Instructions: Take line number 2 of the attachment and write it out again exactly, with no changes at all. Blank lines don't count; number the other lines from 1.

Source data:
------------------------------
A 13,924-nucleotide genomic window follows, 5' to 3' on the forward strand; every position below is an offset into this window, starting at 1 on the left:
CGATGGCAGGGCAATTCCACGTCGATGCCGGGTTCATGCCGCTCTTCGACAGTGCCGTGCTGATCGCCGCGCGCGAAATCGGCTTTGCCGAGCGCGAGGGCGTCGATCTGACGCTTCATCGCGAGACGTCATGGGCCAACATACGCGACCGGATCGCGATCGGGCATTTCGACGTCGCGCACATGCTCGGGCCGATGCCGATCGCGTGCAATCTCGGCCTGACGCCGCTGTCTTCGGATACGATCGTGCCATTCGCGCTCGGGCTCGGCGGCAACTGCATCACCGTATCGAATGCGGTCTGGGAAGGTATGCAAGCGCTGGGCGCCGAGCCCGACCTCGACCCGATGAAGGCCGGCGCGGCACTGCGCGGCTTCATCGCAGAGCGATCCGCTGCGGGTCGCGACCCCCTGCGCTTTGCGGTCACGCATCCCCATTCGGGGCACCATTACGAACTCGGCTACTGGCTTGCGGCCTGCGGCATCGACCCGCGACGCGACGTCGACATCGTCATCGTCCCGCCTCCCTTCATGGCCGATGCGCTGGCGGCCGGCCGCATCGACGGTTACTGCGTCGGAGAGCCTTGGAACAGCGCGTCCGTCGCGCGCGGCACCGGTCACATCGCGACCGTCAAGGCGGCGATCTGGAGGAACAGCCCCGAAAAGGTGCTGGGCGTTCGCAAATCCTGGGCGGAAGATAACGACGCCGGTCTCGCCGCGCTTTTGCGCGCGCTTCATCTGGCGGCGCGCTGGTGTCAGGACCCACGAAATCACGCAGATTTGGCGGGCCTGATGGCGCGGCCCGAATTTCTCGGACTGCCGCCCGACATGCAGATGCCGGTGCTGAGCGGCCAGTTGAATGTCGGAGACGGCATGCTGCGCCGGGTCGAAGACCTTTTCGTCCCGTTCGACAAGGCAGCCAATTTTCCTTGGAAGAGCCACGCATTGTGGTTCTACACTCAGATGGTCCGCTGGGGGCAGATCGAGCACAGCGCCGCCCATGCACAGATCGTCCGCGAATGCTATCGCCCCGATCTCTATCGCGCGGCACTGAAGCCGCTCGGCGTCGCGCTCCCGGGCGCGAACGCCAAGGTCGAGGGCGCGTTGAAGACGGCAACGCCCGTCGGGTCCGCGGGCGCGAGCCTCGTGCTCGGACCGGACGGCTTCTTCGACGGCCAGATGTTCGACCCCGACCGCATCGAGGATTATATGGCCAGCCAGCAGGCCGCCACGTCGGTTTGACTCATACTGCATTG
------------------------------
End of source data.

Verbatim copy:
CGATGGCAGGGCAATTCCACGTCGATGCCGGGTTCATGCCGCTCTTCGACAGTGCCGTGCTGATCGCCGCGCGCGAAATCGGCTTTGCCGAGCGCGAGGGCGTCGATCTGACGCTTCATCGCGAGACGTCATGGGCCAACATACGCGACCGGATCGCGATCGGGCATTTCGACGTCGCGCACATGCTCGGGCCGATGCCGATCGCGTGCAATCTCGGCCTGACGCCGCTGTCTTCGGATACGATCGTGCCATTCGCGCTCGGGCTCGGCGGCAACTGCATCACCGTATCGAATGCGGTCTGGGAAGGTATGCAAGCGCTGGGCGCCGAGCCCGACCTCGACCCGATGAAGGCCGGCGCGGCACTGCGCGGCTTCATCGCAGAGCGATCCGCTGCGGGTCGCGACCCCCTGCGCTTTGCGGTCACGCATCCCCATTCGGGGCACCATTACGAACTCGGCTACTGGCTTGCGGCCTGCGGCATCGACCCGCGACGCGACGTCGACATCGTCATCGTCCCGCCTCCCTTCATGGCCGATGCGCTGGCGGCCGGCCGCATCGACGGTTACTGCGTCGGAGAGCCTTGGAACAGCGCGTCCGTCGCGCGCGGCACCGGTCACATCGCGACCGTCAAGGCGGCGATCTGGAGGAACAGCCCCGAAAAGGTGCTGGGCGTTCGCAAATCCTGGGCGGAAGATAACGACGCCGGTCTCGCCGCGCTTTTGCGCGCGCTTCATCTGGCGGCGCGCTGGTGTCAGGACCCACGAAATCACGCAGATTTGGCGGGCCTGATGGCGCGGCCCGAATTTCTCGGACTGCCGCCCGACATGCAGATGCCGGTGCTGAGCGGCCAGTTGAATGTCGGAGACGGCATGCTGCGCCGGGTCGAAGACCTTTTCGTCCCGTTCGACAAGGCAGCCAATTTTCCTTGGAAGAGCCACGCATTGTGGTTCTACACTCAGATGGTCCGCTGGGGGCAGATCGAGCACAGCGCCGCCCATGCACAGATCGTCCGCGAATGCTATCGCCCCGATCTCTATCGCGCGGCACTGAAGCCGCTCGGCGTCGCGCTCCCGGGCGCGAACGCCAAGGTCGAGGGCGCGTTGAAGACGGCAACGCCCGTCGGGTCCGCGGGCGCGAGCCTCGTGCTCGGACCGGACGGCTTCTTCGACGGCCAGATGTTCGACCCCGACCGCATCGAGGATTATATGGCCAGCCAGCAGGCCGCCACGTCGGTTTGACTCATACTGCATTG